Turning off IPMI DHCP

Many SuperMicro motherboards have IPMI features that have a dual-port feature. The first two Ethernet ports on the motherboard are capable of serving the IPMI function.

IPMI served by these ports
IPMI served by these ports

If the dedicated IPMI port is not cabled, IPMI will be served off the LAN1 port (which is predictably the MGT port on LANforge machines).

Turning off IPMI is often not possible, but turning off the IPMI port DHCP is possible. There are two ways of doing this, and you might not even need to reboot your server if your IPMI driver is included in the Linux distribution you are using.

Using the Linux IPMI tools

You might have either the ipmiutils or the ipmitool package available, maybe both. Both are probably going to rely on the same drivers, however.

ipmiutil

# install
 $ sudo yum install ipmiutil
# show configuration
 $ sudo ipmiutil lan -c
# disable the LAN feature (if desired)
 $ sudo ipmiutil lan -d
# or set a fixed IP:
 $ ipmiutil lan -e -I 0.0.0.0

Setting the address of 0.0.0.0 sometimes is a shortcut for disabling the IPMI LAN features. Or you can set a normal non-routable address like 192.168.0.251. (Refer to this post.)

ipmitool

Similar commands are listed for IPMITool on this post. The “lan set 1” phrase refers to “IPMI Device 1.”

 $ sudo ipmitool lan set 1 ipsrc static
 $ sudo ipmitool lan set 1 ipaddr 192.168.0.251
 $ sudo ipmitool lan set 1 netmask 255.255.255.0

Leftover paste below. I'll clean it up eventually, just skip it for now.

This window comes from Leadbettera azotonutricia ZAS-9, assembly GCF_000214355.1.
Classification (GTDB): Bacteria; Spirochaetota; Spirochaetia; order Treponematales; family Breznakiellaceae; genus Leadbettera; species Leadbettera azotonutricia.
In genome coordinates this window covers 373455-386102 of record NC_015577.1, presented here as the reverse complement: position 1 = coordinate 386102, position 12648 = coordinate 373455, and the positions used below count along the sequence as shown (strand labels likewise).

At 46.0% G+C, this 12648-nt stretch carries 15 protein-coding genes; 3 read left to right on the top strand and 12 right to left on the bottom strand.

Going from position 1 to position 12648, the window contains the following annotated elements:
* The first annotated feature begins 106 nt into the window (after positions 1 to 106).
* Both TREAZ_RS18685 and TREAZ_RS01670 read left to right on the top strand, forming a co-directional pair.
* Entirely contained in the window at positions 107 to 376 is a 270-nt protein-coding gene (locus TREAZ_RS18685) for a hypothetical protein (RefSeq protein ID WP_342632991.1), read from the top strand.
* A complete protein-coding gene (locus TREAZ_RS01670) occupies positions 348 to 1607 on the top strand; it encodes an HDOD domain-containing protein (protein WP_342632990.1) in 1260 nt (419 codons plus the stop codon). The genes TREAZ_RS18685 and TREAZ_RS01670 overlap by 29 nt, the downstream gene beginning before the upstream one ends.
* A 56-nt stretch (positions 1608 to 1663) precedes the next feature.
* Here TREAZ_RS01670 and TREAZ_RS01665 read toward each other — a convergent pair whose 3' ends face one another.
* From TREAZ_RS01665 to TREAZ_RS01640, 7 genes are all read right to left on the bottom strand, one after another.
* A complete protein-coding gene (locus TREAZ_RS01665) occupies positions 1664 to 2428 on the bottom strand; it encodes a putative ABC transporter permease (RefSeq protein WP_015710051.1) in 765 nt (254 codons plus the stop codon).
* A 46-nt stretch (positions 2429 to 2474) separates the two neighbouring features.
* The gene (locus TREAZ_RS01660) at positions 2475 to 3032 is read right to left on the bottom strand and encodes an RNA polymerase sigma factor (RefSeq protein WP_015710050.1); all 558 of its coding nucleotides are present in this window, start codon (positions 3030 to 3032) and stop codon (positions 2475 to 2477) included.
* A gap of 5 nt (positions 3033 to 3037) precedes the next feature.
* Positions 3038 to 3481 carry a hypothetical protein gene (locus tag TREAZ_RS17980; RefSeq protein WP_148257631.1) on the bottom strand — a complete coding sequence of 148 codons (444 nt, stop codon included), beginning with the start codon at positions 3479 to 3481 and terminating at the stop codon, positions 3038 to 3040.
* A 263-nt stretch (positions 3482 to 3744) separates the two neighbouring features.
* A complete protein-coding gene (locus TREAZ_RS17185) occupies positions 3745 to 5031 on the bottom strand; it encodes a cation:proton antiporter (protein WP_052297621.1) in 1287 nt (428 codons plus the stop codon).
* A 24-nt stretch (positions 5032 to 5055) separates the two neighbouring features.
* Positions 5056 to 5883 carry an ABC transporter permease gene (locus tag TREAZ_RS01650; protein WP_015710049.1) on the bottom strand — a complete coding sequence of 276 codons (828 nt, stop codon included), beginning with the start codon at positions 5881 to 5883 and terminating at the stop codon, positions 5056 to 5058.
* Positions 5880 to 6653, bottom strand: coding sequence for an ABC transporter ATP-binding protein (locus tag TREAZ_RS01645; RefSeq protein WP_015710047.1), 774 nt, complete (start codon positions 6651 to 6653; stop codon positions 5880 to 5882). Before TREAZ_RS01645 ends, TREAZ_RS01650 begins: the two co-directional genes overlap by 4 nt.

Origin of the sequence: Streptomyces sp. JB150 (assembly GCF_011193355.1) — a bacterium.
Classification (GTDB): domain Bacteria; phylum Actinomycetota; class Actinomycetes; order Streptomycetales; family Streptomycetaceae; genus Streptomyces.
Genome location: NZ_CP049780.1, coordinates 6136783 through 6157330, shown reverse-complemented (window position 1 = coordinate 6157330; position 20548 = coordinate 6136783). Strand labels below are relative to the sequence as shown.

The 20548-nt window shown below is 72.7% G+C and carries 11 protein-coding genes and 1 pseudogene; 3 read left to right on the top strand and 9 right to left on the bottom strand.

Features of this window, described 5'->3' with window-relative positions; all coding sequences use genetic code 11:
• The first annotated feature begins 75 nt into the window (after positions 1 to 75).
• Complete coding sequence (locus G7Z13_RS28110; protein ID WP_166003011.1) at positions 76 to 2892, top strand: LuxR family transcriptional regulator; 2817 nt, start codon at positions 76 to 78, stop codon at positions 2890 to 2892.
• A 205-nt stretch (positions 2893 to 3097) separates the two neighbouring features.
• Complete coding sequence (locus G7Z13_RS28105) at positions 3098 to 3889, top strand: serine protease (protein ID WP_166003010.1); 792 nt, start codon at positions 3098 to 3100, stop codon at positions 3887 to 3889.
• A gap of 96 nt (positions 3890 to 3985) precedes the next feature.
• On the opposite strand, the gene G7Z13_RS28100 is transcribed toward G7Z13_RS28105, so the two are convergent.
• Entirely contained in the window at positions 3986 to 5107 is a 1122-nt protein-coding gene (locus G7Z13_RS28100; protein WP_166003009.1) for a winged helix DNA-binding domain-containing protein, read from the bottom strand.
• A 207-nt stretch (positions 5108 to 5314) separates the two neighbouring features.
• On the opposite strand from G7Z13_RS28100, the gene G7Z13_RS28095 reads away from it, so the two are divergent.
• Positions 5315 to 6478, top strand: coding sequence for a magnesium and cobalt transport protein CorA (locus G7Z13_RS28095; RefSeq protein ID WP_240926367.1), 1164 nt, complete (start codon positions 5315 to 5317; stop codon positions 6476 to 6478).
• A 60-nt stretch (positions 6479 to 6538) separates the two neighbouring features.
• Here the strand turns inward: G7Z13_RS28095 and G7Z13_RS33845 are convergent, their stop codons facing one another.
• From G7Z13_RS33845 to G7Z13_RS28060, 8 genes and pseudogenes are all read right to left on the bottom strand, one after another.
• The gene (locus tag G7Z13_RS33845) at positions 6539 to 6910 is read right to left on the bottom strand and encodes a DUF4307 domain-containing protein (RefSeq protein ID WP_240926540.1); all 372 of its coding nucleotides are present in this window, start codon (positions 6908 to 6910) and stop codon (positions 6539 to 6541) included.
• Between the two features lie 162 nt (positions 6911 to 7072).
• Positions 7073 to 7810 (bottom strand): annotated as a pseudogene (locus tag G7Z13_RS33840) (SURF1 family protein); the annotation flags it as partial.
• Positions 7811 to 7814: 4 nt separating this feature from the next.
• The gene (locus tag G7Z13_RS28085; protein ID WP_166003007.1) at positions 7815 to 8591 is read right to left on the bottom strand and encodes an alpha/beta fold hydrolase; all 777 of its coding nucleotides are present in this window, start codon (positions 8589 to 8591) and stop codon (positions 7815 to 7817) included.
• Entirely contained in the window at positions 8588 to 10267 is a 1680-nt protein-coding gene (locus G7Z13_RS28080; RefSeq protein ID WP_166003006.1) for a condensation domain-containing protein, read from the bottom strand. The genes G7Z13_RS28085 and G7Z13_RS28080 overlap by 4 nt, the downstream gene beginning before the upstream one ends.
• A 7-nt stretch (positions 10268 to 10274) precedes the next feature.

$ sudo ipmitool lan set 1 defgw ipaddr 192.168.0.1

Configuring the BIOS

We might have a motherboard that isn’t in the driver set for these tools. This is how you’d know:
ipmi-100

In this scenario, we need to reboot and press DEL to get into the BIOS. You will likely never see two motherboards with exactly the same BIOS screen layout…but just look for IPMI and you’ll likely get to screens that look like this:

Advanced screen bios-100

Advanced – IPMI Configuration

bios-101

IPMI LAN Configuration

bios-102We can verify that this is the MAC address we’re seeing traffic from using tcpdump. Let’s also gather the MAC addresses because we’ll want those as a reference when looking at our tcpdump data.

bios-ip-103

Now we can craft a tcpdump that will show useful things:

tcpdump -eni eth1 \
    ether host 00:25:90:01:66:0a \
 or ether host 00:25:90:01:66:0b \
 or ether host 00:25:90:01:8a:ef

And we’ll see results like this:

17:35:07.814819 00:25:90:01:8a:ef > Broadcast, ethertype IPv4 (0x0800), length 590: 0.0.0.0.bootpc > 255.255.255.255.bootps: BOOTP/DHCP, Request from 00:25:90:01:8a:ef, length 548
17:35:10.874561 00:25:90:01:8a:ef > Broadcast, ethertype IPv4 (0x0800), length 590: 0.0.0.0.bootpc > 255.255.255.255.bootps: BOOTP/DHCP, Request from 00:25:90:01:8a:ef, length 548
17:35:13.945135 00:25:90:01:8a:ef > Broadcast, ethertype IPv4 (0x0800), length 590: 0.0.0.0.bootpc > 255.255.255.255.bootps: BOOTP/DHCP, Request from 00:25:90:01:8a:ef, length 548

Clearly, we’re getting getting DHCP broadcasts from that port. After setting the IPMI IP in the BIOS to 0.0.0.0, those broadcasts stop.